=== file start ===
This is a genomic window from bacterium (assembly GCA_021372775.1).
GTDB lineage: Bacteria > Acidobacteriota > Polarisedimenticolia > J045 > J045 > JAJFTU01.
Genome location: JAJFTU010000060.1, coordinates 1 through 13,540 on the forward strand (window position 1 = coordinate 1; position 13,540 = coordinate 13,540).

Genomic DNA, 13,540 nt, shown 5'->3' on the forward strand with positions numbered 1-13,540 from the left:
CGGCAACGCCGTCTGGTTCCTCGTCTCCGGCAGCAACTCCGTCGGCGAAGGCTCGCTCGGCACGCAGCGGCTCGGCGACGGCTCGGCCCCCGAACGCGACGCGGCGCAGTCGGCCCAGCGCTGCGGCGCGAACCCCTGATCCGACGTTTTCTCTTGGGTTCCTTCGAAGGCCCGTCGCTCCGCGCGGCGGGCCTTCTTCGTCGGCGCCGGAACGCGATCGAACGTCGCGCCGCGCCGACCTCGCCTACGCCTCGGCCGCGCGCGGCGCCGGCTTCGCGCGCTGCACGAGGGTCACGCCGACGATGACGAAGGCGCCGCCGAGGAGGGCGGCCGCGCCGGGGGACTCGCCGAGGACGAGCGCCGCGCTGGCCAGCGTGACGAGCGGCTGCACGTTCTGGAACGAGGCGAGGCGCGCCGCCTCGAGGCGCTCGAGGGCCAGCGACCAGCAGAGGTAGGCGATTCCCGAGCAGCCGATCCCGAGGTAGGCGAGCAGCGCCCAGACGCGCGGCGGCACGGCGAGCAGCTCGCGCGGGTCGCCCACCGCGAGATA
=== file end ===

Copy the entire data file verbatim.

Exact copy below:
This is a genomic window from bacterium (assembly GCA_021372775.1).
GTDB lineage: Bacteria > Acidobacteriota > Polarisedimenticolia > J045 > J045 > JAJFTU01.
Genome location: JAJFTU010000060.1, coordinates 1 through 13,540 on the forward strand (window position 1 = coordinate 1; position 13,540 = coordinate 13,540).

Genomic DNA, 13,540 nt, shown 5'->3' on the forward strand with positions numbered 1-13,540 from the left:
CGGCAACGCCGTCTGGTTCCTCGTCTCCGGCAGCAACTCCGTCGGCGAAGGCTCGCTCGGCACGCAGCGGCTCGGCGACGGCTCGGCCCCCGAACGCGACGCGGCGCAGTCGGCCCAGCGCTGCGGCGCGAACCCCTGATCCGACGTTTTCTCTTGGGTTCCTTCGAAGGCCCGTCGCTCCGCGCGGCGGGCCTTCTTCGTCGGCGCCGGAACGCGATCGAACGTCGCGCCGCGCCGACCTCGCCTACGCCTCGGCCGCGCGCGGCGCCGGCTTCGCGCGCTGCACGAGGGTCACGCCGACGATGACGAAGGCGCCGCCGAGGAGGGCGGCCGCGCCGGGGGACTCGCCGAGGACGAGCGCCGCGCTGGCCAGCGTGACGAGCGGCTGCACGTTCTGGAACGAGGCGAGGCGCGCCGCCTCGAGGCGCTCGAGGGCCAGCGACCAGCAGAGGTAGGCGATTCCCGAGCAGCCGATCCCGAGGTAGGCGAGCAGCGCCCAGACGCGCGGCGGCACGGCGAGCAGCTCGCGCGGGTCGCCCACCGCGAGATA